Ford had a limited presence in the 4x4 pickup market through 1973, with only a couple of models available.

The term 'Highboy' has been used to refer to 1967-1977.5 Ford F-250's, although 'Highboy' wasn't actually a Ford term.

The term 'Highboy' was more of a nickname that came about when Ford switched to a negative arch leaf spring for the 1977.5 model, making it 4-inches lower than the 1977 model.

For a Ford truck to be considered a 'Highboy', it should meet the following criteria:

- 1967-1977.5 Ford F-250 4x4

- Divorced Transfer Case (Not attached to the transmission)

- A Highboy will have (3) driveshafts

- The front spring pack will have a noticeable arch (1977.5 and later are flat)

- Rear springs are 2-1/4" wide. 1977.5 and later non-Highboy's will have 3-inch wide rear leafs.

Front axle choices in the Highboy were either the 8-lug Dana 44 or the low pinion Dana 60.

Engine choices were either the 6-cylinder or 360 2 bbl V-8. Steering was either manual or power ram assist.

F-150's built during that time are NOT considered a 'Highboy'. The F-250's built from 1977.5 and later are referred to as a 'Lowboy' because they sit lower than the 1977.

What is a Highboy?

The Ford Highboys were built from 1967 to 1977.5 and were only Ford F-250 4x4 Regular cab or Crewcab light-duty pickup trucks with a divorced transfer case and narrow frame.

The Highboy got its name from sitting higher from the factory than otherFord pick-up trucks. Thedivorced transfer case(Dana 24,NP203, or NP205)caused the front-end to be higher, so the rear-end had 4-inch lift blocksto bring the rear-end up to the same height. Once Ford switched to married transfercasesin mid-1977, people started referring to the 1973-1977.5divorced transfer casetrucks as Highboys and the 1977.5-1979 marriedtransfer case trucks as Lowboys. The previous generation, 1967-1972, wasessentially the same, and has been included in most definitions ofHighboy as well.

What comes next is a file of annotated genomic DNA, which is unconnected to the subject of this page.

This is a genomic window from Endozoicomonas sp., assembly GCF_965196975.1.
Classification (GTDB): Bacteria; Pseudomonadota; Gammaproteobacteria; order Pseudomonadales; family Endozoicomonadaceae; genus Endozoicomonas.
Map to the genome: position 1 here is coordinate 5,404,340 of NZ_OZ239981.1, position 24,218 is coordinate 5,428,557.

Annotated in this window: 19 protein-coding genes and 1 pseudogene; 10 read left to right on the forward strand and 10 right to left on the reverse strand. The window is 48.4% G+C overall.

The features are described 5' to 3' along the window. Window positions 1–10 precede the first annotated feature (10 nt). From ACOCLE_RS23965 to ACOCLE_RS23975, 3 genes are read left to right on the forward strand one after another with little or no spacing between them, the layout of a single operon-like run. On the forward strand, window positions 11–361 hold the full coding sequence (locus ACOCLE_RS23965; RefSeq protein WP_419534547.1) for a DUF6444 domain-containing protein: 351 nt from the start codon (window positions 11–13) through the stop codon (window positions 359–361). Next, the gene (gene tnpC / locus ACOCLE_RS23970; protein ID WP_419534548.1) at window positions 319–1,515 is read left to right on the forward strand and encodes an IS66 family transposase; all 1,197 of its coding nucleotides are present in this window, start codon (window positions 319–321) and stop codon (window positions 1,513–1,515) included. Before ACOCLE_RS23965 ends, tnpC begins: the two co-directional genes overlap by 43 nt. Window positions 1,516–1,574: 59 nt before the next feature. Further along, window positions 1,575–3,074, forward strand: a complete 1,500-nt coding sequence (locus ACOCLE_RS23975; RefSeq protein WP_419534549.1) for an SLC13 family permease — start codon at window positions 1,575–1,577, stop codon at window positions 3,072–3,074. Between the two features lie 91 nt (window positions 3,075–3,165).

The Highboy front axles were a closed-knuckle design from1967-1975

Rear axles were an 8-lug full-floating Dana 60 with 16 splines (1967-1975)All Highboys had 4.10:1 gear ratios.

The body sheet metalbecame thinner in 1973, when the F-series began itssixth generation (1973-1979). The fifth generation (1967-1972) becameknown as bumpsides, and the sixth generation became known as dentsides.Even though the sheetmetal is thinner on a dentside, Ford put a corrosion-resistant coating on it and used more galvanized metal. Bumpsidestypically have rusted-out inner fenders and core supports, compared todentsides.

All Highboys were Regular Cab or Crew Cab. There were noF-2504x4SuperCabs until 1978, possibly because SuperCabs don't bolt to the narrowframe. Because of the narrow frame rails, a Highboy's rear cab mounts areoutside of the frame rails.